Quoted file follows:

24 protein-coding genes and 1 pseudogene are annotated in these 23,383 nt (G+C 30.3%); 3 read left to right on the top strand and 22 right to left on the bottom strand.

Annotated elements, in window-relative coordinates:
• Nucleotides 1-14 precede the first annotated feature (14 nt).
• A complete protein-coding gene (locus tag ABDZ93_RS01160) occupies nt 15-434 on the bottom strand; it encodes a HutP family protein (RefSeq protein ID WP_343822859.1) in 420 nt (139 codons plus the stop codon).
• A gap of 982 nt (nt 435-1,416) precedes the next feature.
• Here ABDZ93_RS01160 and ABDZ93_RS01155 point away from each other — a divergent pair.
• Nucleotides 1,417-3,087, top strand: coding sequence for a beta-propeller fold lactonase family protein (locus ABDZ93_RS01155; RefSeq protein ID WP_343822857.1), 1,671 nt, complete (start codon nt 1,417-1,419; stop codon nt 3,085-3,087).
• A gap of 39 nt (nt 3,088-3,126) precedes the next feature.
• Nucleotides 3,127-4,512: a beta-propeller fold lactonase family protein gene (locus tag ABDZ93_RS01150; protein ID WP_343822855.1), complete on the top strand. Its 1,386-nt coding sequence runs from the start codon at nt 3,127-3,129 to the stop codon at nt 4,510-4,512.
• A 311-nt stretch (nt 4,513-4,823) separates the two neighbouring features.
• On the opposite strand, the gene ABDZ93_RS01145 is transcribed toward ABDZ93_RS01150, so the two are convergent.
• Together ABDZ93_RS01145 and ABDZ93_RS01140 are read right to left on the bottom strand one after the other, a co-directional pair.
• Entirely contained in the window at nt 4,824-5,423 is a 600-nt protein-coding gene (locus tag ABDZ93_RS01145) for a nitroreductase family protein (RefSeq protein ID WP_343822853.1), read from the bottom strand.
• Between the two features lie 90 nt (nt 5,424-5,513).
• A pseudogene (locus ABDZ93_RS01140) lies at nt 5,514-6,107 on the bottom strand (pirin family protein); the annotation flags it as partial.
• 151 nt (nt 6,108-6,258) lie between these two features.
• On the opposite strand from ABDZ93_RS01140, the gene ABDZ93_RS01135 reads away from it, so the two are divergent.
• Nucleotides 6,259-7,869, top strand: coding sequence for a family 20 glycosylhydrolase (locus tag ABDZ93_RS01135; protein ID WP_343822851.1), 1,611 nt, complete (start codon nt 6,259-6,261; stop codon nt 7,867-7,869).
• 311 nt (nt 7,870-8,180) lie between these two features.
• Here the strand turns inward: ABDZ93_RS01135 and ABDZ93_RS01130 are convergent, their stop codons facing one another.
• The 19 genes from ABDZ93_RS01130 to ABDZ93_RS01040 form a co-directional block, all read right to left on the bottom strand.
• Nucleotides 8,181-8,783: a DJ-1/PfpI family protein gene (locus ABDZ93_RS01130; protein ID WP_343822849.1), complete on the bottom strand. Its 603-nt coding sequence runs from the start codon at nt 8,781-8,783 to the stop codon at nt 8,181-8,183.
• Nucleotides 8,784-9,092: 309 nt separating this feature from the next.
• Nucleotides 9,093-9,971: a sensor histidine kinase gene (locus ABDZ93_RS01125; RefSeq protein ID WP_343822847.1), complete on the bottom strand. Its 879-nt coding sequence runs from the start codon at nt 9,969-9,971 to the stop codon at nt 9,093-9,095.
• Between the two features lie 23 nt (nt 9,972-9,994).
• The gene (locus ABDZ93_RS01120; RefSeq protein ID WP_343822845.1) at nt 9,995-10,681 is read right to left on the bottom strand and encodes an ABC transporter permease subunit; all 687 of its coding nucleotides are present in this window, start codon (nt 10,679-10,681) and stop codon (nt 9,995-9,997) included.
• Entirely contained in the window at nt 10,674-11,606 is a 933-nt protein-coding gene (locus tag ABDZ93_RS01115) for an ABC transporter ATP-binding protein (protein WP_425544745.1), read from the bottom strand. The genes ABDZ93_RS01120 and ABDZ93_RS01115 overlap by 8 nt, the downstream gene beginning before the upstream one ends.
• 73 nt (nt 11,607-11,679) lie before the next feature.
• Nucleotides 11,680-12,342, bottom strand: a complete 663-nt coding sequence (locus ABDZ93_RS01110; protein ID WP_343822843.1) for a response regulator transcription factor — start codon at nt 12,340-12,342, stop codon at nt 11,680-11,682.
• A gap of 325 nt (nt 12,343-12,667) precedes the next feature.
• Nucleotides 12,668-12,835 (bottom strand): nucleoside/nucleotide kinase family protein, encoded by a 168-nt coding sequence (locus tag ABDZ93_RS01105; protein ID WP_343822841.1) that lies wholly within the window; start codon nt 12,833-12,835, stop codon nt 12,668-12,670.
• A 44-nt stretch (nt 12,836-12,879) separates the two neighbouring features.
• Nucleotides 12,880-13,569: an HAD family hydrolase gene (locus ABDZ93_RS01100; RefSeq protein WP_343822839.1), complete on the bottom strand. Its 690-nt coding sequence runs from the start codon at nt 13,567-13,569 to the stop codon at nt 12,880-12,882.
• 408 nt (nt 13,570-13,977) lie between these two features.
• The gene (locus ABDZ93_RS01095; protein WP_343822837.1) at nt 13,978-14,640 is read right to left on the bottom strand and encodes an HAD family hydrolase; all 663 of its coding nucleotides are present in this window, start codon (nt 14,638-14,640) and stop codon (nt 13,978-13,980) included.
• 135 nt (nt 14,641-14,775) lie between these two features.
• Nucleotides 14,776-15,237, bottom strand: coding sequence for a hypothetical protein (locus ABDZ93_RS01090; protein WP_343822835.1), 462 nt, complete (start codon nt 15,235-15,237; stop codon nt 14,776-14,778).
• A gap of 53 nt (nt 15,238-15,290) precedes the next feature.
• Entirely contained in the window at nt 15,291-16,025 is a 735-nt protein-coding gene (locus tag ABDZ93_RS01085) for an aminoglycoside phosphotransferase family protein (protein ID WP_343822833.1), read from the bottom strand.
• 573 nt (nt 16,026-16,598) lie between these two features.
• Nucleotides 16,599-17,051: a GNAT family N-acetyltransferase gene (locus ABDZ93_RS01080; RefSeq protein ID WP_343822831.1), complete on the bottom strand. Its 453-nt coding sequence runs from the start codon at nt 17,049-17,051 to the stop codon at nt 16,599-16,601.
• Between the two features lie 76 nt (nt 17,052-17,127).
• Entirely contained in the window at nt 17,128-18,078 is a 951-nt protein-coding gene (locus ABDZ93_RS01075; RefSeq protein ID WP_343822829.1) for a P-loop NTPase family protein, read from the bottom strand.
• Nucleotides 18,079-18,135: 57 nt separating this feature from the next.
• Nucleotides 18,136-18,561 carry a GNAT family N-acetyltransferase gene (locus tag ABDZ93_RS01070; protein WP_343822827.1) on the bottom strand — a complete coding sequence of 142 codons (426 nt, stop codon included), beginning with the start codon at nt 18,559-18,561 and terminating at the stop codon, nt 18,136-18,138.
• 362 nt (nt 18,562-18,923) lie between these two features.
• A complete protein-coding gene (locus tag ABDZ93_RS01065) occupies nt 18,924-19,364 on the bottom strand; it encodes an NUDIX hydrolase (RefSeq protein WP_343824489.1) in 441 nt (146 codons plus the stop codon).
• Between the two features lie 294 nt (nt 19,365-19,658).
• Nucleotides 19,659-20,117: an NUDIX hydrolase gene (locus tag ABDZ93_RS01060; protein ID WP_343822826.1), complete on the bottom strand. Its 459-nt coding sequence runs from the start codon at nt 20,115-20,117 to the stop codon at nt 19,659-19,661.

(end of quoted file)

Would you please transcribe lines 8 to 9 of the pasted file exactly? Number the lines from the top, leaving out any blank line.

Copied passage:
• A gap of 39 nt (nt 3,088-3,126) precedes the next feature.
• Nucleotides 3,127-4,512: a beta-propeller fold lactonase family protein gene (locus tag ABDZ93_RS01150; protein ID WP_343822855.1), complete on the top strand. Its 1,386-nt coding sequence runs from the start codon at nt 3,127-3,129 to the stop codon at nt 4,510-4,512.